The Brazilian Spider Issue

SANTO ANTONIO da PLATINA, Brazil - Welcome to Brazil. Here's your amulet and electrified umbrella.

Those of you planning a getaway to someplace not beset by the winter's discontent might want to scratch Brazil off your list of destinations. It seems that while Nature dumps her frozen fury on our nation's northeast, Hell hath another torment wrought on our Brazilian brethren. Trust me on this, it's true.

It's raining spiders in Brazil.

Ok. Not actually. There are not little arachnid droplets falling from clouds. There are, however, veritable hordes of cooperative spiders, a million-legged menace dangling from electrical lines and all manner of overhang, forming what spider-behaviorist-types call "sheet webs." At least one Brazilian town currently teems with Anelosimus eximius, a species well known to science and, one presumes, to Satan.

I don't give much credence to End-of-Times nutjobs, the kind of guys who encourage you to stock up on canned fruit, heavy artillery and duct tape. I don't believe in Mayan prophecies, global conflagrations or horsemen of the apocalypse. I do believe that spiders are icky. I believe, moreover, that spiders by the gazillions building communal webs to trap everything that moves are ickier still. Ickiest of all is the fact that A. eximius cooperate like octopedal Borg in the construction of said webs and the consumption of prey vastly larger than themselves.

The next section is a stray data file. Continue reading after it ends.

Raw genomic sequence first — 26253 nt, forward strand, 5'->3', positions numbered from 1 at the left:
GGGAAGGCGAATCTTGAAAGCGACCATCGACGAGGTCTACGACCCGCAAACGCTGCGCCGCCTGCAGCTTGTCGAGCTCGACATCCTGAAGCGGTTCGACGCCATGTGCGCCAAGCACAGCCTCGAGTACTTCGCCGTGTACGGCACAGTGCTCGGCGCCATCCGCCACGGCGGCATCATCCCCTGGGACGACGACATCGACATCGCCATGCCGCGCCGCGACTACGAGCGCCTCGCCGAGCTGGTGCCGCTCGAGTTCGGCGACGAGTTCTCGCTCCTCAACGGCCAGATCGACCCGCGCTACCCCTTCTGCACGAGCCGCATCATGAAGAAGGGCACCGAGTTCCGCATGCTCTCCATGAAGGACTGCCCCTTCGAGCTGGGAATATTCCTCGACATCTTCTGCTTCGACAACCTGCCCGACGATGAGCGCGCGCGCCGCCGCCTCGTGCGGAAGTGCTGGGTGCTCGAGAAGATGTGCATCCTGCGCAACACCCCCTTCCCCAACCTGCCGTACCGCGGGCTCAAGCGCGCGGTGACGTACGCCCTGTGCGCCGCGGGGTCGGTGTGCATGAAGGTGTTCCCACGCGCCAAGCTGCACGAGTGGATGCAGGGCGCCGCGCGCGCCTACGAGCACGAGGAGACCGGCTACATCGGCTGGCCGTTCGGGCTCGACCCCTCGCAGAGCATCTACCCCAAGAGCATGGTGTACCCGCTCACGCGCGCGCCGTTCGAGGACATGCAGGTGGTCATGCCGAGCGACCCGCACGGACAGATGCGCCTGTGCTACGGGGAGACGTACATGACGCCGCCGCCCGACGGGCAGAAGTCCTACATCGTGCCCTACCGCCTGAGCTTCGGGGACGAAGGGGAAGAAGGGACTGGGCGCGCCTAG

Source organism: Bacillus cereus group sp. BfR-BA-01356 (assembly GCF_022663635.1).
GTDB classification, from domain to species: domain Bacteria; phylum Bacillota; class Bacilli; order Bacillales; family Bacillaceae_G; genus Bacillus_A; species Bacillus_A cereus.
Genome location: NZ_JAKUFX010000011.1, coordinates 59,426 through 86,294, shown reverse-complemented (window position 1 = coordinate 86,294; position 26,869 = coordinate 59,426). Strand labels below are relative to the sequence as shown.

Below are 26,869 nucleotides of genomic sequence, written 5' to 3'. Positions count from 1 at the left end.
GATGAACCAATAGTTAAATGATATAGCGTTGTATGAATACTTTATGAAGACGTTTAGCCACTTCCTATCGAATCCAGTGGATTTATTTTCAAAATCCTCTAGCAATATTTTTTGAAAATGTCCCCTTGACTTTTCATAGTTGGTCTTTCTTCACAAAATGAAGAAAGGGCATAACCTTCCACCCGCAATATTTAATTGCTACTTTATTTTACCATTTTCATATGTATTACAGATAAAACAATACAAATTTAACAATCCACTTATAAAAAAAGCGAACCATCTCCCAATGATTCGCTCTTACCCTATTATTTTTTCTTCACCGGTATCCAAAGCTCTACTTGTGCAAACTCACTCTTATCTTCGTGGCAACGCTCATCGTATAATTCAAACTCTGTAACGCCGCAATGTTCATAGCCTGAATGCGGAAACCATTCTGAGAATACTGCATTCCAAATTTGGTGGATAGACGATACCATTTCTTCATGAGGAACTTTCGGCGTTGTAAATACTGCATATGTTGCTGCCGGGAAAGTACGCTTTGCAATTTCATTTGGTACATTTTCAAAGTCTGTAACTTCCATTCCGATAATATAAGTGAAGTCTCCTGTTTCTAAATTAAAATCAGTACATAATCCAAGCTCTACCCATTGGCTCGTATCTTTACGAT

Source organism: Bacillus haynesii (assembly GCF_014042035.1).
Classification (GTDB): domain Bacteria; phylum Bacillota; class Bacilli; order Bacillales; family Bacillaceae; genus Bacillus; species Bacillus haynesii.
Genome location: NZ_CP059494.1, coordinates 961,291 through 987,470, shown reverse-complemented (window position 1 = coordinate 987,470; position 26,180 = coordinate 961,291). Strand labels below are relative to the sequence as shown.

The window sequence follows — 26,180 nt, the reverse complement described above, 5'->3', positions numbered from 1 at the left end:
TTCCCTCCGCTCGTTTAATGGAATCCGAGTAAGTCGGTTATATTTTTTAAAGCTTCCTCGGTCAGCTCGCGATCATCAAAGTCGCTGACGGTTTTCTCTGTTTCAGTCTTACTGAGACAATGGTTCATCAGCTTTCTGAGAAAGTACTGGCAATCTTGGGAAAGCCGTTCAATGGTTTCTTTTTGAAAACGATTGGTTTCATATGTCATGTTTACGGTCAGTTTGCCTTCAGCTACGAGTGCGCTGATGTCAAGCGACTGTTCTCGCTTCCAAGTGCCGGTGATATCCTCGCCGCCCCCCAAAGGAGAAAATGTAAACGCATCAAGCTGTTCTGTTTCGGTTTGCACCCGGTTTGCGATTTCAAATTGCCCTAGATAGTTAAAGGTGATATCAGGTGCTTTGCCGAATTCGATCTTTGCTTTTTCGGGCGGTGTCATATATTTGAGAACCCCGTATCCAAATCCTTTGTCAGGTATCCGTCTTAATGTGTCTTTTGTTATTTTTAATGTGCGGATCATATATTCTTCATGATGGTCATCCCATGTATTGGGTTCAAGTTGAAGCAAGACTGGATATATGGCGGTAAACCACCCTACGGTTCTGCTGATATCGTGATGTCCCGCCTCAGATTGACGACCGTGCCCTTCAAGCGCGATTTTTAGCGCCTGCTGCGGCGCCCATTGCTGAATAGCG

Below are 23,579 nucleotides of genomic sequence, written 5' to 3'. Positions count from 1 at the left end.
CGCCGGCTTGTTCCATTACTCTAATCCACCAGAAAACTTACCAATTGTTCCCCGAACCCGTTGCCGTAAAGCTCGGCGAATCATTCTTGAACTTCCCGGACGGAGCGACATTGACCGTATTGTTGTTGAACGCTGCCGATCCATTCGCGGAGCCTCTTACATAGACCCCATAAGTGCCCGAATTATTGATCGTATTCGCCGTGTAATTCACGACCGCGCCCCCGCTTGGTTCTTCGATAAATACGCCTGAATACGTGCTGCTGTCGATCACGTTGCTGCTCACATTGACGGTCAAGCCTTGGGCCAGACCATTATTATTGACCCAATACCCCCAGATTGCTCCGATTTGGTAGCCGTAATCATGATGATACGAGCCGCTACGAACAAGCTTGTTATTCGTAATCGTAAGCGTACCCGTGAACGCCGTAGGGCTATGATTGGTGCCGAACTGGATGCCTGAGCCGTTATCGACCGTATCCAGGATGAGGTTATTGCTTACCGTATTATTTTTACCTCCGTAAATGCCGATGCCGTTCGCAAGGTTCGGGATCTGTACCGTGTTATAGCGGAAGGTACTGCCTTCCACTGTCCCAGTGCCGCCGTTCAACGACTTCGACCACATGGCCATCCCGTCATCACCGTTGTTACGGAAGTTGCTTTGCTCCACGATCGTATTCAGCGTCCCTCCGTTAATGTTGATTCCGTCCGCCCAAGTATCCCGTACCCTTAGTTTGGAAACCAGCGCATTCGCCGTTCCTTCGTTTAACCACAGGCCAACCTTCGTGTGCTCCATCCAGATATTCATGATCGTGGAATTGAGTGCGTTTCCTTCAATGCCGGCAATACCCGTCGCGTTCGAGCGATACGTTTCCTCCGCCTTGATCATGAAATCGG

I've always wanted to visit Brazil. My wife and I have discussed attending either the 2014 World Cup or the 2016 Olympics in that country. We have even considered wintering their when she finds a million dollars in drug money stashed beneath a seat on the trolley.

Those plans might never come to pass. I don't care if David Beckham in his underwear is bending corner kicks around Django Reinhardt's re-animated corpse, something I'd otherwise pay to watch -- I'm just never going to a place bewebbed by cooperative spiders.

Note to Brazil: The world is coming. You need to deal with that whole spider thing.